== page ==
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Black dogs and bank accounts

One out of four of us, each year, will experience a mental illness*.

Stark fact, isn’t it?

How about another stark fact?

I’m one of them.

Most commonly, a bout of poor mental health will come with a life event, like bereavement, stress or a reaction to a physical trauma like childbirth, serious illness or an accident. Happily, the vast majority of cases such as this are entirely treatable.

Of course, a minority of cases are attached to a more serious, though not dangerous illness, such as a personality disorder or schizophrenia. These can usually only be managed.

In all cases, however, unlike physical illness or injury the disease is invisible and very often goes unnoticed or swept under a carpet marked “someone else’s problem”.

Several times in my adult life, and twice seriously, I have been overwhelmed by what Winston Churchill used to call the Black Dog.

For me, it’s more of a big, black, damp, all-enveloping cloud but anyone who has suffered a serious episode of depression will know exactly what I mean. I am one of the lucky ones – I am well now, though I am aware I will always be at risk of another attack.

Mental health sufferers are all, to one degree or another, vulnerable. Very straight-forward activities, things you would normally do every day without a moment’s pause can become tricky and confusing obstacles made even more difficult by a deep crisis of personal confidence, frustration and, often, anger.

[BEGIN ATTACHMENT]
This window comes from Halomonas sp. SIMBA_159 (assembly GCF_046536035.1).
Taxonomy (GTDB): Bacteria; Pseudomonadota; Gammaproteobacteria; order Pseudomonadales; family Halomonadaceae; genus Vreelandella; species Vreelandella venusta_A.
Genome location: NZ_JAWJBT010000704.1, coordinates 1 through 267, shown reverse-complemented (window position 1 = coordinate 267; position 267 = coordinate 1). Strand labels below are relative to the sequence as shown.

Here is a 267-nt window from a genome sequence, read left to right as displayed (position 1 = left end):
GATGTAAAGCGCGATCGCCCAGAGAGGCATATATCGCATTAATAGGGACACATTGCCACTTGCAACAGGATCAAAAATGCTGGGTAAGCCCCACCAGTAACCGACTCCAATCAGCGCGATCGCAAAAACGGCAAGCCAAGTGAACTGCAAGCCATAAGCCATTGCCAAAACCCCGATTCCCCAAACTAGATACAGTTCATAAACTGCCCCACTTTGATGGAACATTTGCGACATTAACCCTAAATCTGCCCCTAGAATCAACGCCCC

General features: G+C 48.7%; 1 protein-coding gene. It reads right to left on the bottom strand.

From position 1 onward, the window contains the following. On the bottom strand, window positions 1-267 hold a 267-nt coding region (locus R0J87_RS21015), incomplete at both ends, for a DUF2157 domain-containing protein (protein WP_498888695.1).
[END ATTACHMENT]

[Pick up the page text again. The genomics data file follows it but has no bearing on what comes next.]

And where could we sufferers be more vulnerable than with our money – even with a simple savings account where on many occasions a very simple decision can become frightening and bewildering.

Nevermind more complex dealings like a mortgage or investment. Depression and money often come hand in hand – trust me.

We recognise it is vitally important that the Family Building Society exists to meet the needs of customers over, hopefully, their lifetimes. Lifetimes which will change with circumstances and needs and so we need to be prepared for those one out of four of us who will be hit by a mental health issue at some life stage – and help them through it.

Throughout 2016 and into this, and future, years all the public-facing staff of the Family Building Society have undergone a series of in-depth training courses, including some from The Samaritans, in how to deal with vulnerable customers.

From this training, our staff apply the so-called “Golden Rule”. This states: “You are a person dealing with another person, not a person dealing with a problem.  It is important that we spend time to listen to our customers and we adapt our response to their circumstances where we can.”

We also have a dedicated team in place to assist vulnerable customers with their savings and mortgage accounts. Members of this team have been trained in structuring and managing in-depth conversations so that we ask the right questions and provide the right information to help the customer.

We will continue to train all our people this way. Quite simply, because it is the right thing to do.

Steve McDowell is a journalist and blog-writer for the Family Building Society. He is also a trustee and director of a mental health charity called Talking2minds.


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Family Building Society
Ebbisham House
30 Church Street
Surrey KT17 4NL
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